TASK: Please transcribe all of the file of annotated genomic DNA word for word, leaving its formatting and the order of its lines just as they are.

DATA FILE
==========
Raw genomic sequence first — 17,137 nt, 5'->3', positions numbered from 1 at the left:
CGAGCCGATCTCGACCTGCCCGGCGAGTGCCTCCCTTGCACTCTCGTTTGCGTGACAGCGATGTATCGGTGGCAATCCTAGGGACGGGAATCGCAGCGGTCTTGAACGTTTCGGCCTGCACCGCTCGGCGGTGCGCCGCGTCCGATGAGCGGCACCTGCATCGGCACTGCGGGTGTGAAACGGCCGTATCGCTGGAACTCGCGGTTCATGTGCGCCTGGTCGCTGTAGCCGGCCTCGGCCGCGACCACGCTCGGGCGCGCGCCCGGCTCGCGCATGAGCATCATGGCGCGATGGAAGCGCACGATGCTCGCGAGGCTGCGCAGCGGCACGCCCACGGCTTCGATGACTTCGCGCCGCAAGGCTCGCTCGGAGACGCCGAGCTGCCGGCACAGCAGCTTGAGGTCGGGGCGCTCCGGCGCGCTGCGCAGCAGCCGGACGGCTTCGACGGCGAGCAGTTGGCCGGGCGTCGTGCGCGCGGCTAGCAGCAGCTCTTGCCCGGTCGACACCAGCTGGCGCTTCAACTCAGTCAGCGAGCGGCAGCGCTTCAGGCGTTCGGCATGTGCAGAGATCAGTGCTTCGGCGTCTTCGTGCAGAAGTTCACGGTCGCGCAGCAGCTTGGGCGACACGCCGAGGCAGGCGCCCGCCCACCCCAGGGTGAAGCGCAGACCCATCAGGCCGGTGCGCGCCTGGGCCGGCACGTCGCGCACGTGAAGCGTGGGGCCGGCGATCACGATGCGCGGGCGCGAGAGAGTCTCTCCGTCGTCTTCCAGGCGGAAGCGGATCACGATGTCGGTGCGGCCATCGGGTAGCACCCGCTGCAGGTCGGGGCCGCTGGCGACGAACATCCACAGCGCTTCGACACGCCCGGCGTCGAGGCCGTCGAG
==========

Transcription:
Raw genomic sequence first — 17,137 nt, 5'->3', positions numbered from 1 at the left:
CGAGCCGATCTCGACCTGCCCGGCGAGTGCCTCCCTTGCACTCTCGTTTGCGTGACAGCGATGTATCGGTGGCAATCCTAGGGACGGGAATCGCAGCGGTCTTGAACGTTTCGGCCTGCACCGCTCGGCGGTGCGCCGCGTCCGATGAGCGGCACCTGCATCGGCACTGCGGGTGTGAAACGGCCGTATCGCTGGAACTCGCGGTTCATGTGCGCCTGGTCGCTGTAGCCGGCCTCGGCCGCGACCACGCTCGGGCGCGCGCCCGGCTCGCGCATGAGCATCATGGCGCGATGGAAGCGCACGATGCTCGCGAGGCTGCGCAGCGGCACGCCCACGGCTTCGATGACTTCGCGCCGCAAGGCTCGCTCGGAGACGCCGAGCTGCCGGCACAGCAGCTTGAGGTCGGGGCGCTCCGGCGCGCTGCGCAGCAGCCGGACGGCTTCGACGGCGAGCAGTTGGCCGGGCGTCGTGCGCGCGGCTAGCAGCAGCTCTTGCCCGGTCGACACCAGCTGGCGCTTCAACTCAGTCAGCGAGCGGCAGCGCTTCAGGCGTTCGGCATGTGCAGAGATCAGTGCTTCGGCGTCTTCGTGCAGAAGTTCACGGTCGCGCAGCAGCTTGGGCGACACGCCGAGGCAGGCGCCCGCCCACCCCAGGGTGAAGCGCAGACCCATCAGGCCGGTGCGCGCCTGGGCCGGCACGTCGCGCACGTGAAGCGTGGGGCCGGCGATCACGATGCGCGGGCGCGAGAGAGTCTCTCCGTCGTCTTCCAGGCGGAAGCGGATCACGATGTCGGTGCGGCCATCGGGTAGCACCCGCTGCAGGTCGGGGCCGCTGGCGACGAACATCCACAGCGCTTCGACACGCCCGGCGTCGAGGCCGTCGAG